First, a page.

Georgia green industry statistics, 2013
- Ninth-ranked state in green industry economic impact
- $6.7 billion in total regional impact
- $4.5 billion in direct output
- $2.2 billion in indirect and induced output
- 47,555 in direct employment
- 64,066 in total employment
- Fifth-largest agricultural farm gate value (including only container nursery, field nursery, greenhouse, and turf in the state of Georgia at $554 million, trialing only broilers, cotton, eggs, and beef
Georgia’s green industry consists of wholesale nurseries; greenhouses; turfgrass sod producers; landscape designers; construction/maintenance firms; and retail distribution firms, like garden centers, home stores, mass merchandisers with lawn/garden departments, brokers/rewholesale distribution centers, and allied trade suppliers (Hodges et al., 2015).
Over the past 30+ years, the Green Industry Research Consortium has conducted research on a wide variety of topics within the industry. The consortium is a multistate assembly of agricultural economists and horticulturists that join under the auspices of the U.S. Department of Agriculture (USDA) multistate group (currently S1065). Notably, for this report, the consortium develops economic impact estimates every five years for each state in the U.S. to better understand the trends and impacts of the industry. Using data from this group, published by Hodges et al. (2015), and other resources as noted throughout the rest of the circular, this report strives to understand the current (2013) state of the Georgia green industry as well as recent changes in light of the 2007-2009 recession.
Overall state of the green industry in the U.S.
The total economic impact of the U.S. green industry in 2013 was estimated at $196.07 billion with over 2 million jobs either directly or indirectly related to the industry (Hodges et al., 2015). From 2001-2013, the U.S. green industry experienced small declines in employment overall, but there were large variations among the industry sectors. The greatest increases were in the landscaping services sector (+24.6%) while the sharpest employment declines were for florists (-49.3%) followed by landscape architectural services (-28.2%), lawn and garden equipment manufacturing (-20.8%), and nursery and floriculture production (-9.0%) (U.S. Department of Labor, 2015). The general pattern for the industry in the U.S. for this period was one of rising employment up to 2007, steep decline during the 2007-09 recession, and a gradual recovery up to 2013, but the industry failed to reach its prerecession peak (Hodges, 2015).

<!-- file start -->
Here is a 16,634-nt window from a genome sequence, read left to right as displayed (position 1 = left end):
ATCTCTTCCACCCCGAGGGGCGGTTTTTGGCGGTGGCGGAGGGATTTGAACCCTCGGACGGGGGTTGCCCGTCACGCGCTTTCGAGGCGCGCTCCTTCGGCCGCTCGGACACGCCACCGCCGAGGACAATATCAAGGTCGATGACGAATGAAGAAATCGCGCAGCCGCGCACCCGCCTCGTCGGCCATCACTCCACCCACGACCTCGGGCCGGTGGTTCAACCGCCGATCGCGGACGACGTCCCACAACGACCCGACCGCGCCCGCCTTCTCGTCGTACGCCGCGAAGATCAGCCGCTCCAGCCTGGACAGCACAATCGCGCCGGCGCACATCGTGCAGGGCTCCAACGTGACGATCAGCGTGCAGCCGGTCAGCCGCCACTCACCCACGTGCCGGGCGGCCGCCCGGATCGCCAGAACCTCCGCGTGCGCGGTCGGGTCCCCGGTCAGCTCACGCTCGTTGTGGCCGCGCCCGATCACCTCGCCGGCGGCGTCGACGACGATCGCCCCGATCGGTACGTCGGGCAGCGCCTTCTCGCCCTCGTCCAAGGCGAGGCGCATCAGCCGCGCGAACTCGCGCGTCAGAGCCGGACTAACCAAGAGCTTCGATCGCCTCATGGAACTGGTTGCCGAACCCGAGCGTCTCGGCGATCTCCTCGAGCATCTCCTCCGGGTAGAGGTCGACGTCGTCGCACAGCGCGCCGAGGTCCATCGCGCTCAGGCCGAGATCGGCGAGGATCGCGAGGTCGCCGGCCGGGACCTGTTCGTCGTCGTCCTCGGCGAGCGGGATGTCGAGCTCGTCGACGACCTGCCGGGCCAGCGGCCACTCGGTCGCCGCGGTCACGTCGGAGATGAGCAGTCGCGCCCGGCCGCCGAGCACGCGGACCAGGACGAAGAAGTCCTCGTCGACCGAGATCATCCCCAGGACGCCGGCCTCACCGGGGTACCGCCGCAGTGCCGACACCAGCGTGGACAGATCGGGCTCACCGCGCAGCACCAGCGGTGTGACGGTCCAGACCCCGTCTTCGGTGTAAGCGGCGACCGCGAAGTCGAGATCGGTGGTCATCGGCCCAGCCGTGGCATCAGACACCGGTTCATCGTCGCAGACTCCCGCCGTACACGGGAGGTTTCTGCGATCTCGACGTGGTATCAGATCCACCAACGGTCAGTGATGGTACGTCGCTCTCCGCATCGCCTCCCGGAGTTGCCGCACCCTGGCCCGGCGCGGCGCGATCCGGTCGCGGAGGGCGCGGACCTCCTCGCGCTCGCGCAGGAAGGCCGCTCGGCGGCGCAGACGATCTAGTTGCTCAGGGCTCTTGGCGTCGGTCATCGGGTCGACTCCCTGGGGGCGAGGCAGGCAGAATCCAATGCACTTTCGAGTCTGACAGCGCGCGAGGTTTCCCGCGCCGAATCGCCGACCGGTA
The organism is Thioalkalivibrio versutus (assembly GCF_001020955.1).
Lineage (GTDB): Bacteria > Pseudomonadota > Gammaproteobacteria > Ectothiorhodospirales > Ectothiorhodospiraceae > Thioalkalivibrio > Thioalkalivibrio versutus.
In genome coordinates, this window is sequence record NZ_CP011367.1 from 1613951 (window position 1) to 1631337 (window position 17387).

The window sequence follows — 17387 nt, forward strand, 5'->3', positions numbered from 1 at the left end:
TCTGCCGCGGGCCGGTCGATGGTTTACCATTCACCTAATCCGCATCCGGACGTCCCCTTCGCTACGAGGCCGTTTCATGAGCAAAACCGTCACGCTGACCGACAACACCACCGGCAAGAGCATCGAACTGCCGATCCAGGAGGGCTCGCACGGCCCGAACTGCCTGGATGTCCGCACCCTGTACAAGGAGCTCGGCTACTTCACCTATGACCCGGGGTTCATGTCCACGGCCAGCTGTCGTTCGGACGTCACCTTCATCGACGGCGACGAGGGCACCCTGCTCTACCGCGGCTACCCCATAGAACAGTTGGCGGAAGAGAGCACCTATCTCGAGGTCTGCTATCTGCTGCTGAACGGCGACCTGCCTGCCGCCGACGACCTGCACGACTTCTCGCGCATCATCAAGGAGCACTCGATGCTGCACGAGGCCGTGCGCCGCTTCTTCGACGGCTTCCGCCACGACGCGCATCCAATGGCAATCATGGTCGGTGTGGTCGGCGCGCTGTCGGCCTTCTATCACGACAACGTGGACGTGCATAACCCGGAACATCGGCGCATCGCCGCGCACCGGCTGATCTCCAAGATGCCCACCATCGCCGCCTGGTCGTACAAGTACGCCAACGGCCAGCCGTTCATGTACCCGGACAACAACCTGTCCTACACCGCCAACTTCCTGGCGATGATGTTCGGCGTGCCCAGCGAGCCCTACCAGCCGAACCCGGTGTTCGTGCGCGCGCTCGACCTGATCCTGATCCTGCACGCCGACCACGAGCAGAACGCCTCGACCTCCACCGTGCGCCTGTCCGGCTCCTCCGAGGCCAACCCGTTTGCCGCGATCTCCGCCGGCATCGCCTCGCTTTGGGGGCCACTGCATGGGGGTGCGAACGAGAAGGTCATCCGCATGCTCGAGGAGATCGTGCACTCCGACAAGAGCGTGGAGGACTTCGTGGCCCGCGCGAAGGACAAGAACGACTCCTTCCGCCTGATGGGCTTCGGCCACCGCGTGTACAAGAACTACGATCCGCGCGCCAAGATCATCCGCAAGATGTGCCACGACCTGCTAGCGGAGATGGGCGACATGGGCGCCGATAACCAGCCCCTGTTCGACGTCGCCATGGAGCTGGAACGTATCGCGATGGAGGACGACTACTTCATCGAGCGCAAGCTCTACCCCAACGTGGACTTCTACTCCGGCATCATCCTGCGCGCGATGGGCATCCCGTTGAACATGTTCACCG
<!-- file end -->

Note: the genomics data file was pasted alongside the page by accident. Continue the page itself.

Overall state of the Georgia green industry
The state of Georgia ranked ninth out of all states in 2013 for green industry economic contributions (including multiplier effects) to employment (64,066 jobs) and GDP ($3.79 billion) and ninth in total industry output ($6.72 billion) (Hodges et al., 2015). The industry employed 6.4 people per 1,000 persons and contributed $379 per person in GDP. The largest individual sector in regard to output and employment, both directly and indirectly, was landscape services (Figures 1 and 2), representing nearly 57% of industry employment and 39% of economic output. The Georgia green industry represented 0.83% of Georgia GDP, higher than that of the U.S. green industry as a whole at 0.72% of U.S. GDP. As pointed out in Hodges (2015), the U.S. green industry experienced fast growth in the 1980s and 1990s but slowed in the 2000s, and the industry continues to suffer lingering effects from the recession of the past decade. In comparison to the previous study of 2007 by the same authors, U.S. green industry direct output increased by 6%, while the total economic contributions increased in 2013 by 4% for employment, 2% for output, and 2.7% for GDP in inflation-adjusted terms (Hodges, Hall, and Palma, 2011; Hodges et al., 2015). In Georgia, however, the overall green industry contributions from 2007 to 2013 decreased by 3% for employment, 11% for direct industry output, and nearly 17% for GDP. These declines were even greater than those experienced in the Southeast region, which were -2.6%, -6.3%, and -11.9%, respectively (Hodges, Hall, and Palma, 2011; Hodges et al., 2015).